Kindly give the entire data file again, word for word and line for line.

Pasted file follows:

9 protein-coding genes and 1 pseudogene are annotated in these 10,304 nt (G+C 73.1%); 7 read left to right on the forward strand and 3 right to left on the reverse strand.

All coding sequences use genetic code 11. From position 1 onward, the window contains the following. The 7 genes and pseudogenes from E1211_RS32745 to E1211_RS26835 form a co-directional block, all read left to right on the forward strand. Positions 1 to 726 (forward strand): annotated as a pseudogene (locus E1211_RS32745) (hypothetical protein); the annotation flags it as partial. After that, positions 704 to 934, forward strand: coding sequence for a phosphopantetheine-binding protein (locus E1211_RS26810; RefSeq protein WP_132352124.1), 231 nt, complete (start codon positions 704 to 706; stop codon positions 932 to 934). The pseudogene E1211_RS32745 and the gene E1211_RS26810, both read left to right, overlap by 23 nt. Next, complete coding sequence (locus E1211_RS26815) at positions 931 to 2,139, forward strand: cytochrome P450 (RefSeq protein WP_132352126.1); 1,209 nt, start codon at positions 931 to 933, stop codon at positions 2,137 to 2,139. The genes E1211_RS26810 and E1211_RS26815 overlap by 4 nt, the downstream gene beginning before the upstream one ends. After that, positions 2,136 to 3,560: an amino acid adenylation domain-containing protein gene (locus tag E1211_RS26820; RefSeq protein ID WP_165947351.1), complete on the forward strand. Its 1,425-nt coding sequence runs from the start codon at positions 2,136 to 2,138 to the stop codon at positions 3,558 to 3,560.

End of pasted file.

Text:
9 protein-coding genes and 1 pseudogene are annotated in these 10,304 nt (G+C 73.1%); 7 read left to right on the forward strand and 3 right to left on the reverse strand.

All coding sequences use genetic code 11. From position 1 onward, the window contains the following. The 7 genes and pseudogenes from E1211_RS32745 to E1211_RS26835 form a co-directional block, all read left to right on the forward strand. Positions 1 to 726 (forward strand): annotated as a pseudogene (locus E1211_RS32745) (hypothetical protein); the annotation flags it as partial. After that, positions 704 to 934, forward strand: coding sequence for a phosphopantetheine-binding protein (locus E1211_RS26810; RefSeq protein WP_132352124.1), 231 nt, complete (start codon positions 704 to 706; stop codon positions 932 to 934). The pseudogene E1211_RS32745 and the gene E1211_RS26810, both read left to right, overlap by 23 nt. Next, complete coding sequence (locus E1211_RS26815) at positions 931 to 2,139, forward strand: cytochrome P450 (RefSeq protein WP_132352126.1); 1,209 nt, start codon at positions 931 to 933, stop codon at positions 2,137 to 2,139. The genes E1211_RS26810 and E1211_RS26815 overlap by 4 nt, the downstream gene beginning before the upstream one ends. After that, positions 2,136 to 3,560: an amino acid adenylation domain-containing protein gene (locus tag E1211_RS26820; RefSeq protein ID WP_165947351.1), complete on the forward strand. Its 1,425-nt coding sequence runs from the start codon at positions 2,136 to 2,138 to the stop codon at positions 3,558 to 3,560.